The information systems under your control may be exposed to unauthorised access, fraud, other abuse or misuse or even major disaster.
Senior management is often unaware ofhow poorly protected their information systems really are. Experience of examining the security issues in a number of health care establishments (HCE) across Europe strongly suggests that much is needed to be done to improve the security of health care systems to a level which management itself would find acceptable.
The objective of SEISMED (a Secure Environment for Information Systems in MEDicine) was to develop a consistent, harmonised framework for the security of medical data throughout Europe. The specific technical proposals of SEISMED are supported by a high level security policy which describes the underlying principles.
Part of the overall SEISMED process was the development of a relatively fast and simple method for understanding the risks faced by IT systems in a health care environment and the measures which could be taken to counter those risks. The relevant risks were identified from the results of risk analysis exercises carried out as part of the SEISMED project at a number of health care establishments across Europe. The risk analysis method proposed in this guideline has evolved from that work and is described in detail in the accompanying guideline “Guidelines on IT Security Risk Analysis for IT and Security Personnel”. A separate guideline is available for system users.
Whilst the resultant method will be applied by technical staff acting as security reviewers, the user community will have a significant role to play in providing the basic information necessary to a proper understanding and quantification of the risks. The involvement of users and the technical staff to carry out the review implies the commitment of resources. This can only be achieved with the full support of management whose role will be to make resources available and provide the support and authority to allow the review to proceed effectively.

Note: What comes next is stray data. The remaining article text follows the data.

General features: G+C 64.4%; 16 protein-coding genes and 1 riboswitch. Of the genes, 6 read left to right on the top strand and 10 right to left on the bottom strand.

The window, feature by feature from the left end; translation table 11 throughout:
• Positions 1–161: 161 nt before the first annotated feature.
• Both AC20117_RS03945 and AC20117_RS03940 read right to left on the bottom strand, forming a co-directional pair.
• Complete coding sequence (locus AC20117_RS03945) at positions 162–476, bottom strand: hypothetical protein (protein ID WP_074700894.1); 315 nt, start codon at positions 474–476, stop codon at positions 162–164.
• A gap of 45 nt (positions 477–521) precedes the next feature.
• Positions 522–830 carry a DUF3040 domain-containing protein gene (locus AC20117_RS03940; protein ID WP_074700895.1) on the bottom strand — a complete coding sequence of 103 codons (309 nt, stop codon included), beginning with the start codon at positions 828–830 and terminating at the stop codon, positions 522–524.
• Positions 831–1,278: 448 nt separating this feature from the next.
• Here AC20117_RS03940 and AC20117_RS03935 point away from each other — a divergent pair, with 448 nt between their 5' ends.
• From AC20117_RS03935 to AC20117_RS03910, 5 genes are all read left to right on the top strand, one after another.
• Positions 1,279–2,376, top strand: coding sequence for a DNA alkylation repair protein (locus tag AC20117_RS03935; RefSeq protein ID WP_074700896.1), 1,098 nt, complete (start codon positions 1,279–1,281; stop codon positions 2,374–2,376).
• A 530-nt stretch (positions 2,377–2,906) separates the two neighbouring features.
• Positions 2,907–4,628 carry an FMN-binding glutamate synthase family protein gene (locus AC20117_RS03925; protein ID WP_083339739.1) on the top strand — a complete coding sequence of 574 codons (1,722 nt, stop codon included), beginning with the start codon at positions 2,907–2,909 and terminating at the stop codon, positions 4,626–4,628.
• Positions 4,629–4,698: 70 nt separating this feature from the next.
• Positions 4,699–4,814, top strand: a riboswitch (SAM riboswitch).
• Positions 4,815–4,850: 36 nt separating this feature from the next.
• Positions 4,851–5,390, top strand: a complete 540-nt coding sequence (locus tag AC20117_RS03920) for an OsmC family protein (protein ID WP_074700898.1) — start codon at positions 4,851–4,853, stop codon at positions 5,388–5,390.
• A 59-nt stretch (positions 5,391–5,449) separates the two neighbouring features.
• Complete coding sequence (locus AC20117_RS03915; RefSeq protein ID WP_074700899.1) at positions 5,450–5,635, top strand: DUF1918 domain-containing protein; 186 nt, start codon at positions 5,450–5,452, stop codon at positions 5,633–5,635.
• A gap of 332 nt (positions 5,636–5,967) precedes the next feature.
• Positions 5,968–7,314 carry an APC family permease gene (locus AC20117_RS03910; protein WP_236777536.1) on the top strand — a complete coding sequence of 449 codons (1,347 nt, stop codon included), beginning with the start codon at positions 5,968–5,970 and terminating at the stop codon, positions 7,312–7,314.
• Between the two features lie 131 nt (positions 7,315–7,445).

These guidelines explain the basic theory of risk analysis in terms of the consequences of failures in security combined with the likelihood of events which could bring about such failures. No one can afford to be complacent about the risks faced by their IT systems and the consequences for the organisation as a whole. Nor should they react blindly to possible problems of which they have an imperfect understanding. Risk analysis provides that proper understanding and improves the quality of decisions on what constitutes appropriate security. A specific approach to risk analysis is described and the management role in ensuring its success is emphasised. The results will be a profile of risks across a range of issues and a package of countermeasures to meet those risks. Where there are insufficient resources to apply all those measures, at least in the first instance, management’s task, in combination with Health Professionals and other users, will be to decide which risks should be met and to what extent, and which risks should be accepted.
It is important to understand the nature of risk in automated information systems. It requires particular training and expertise and attention needs to be given to the selection of those appointed to carry out a risk analysis exercise. Because of the specialised resources required and the elapsed time it may take to develop the required results, some alternative lines of action may be pursued as an interim measure.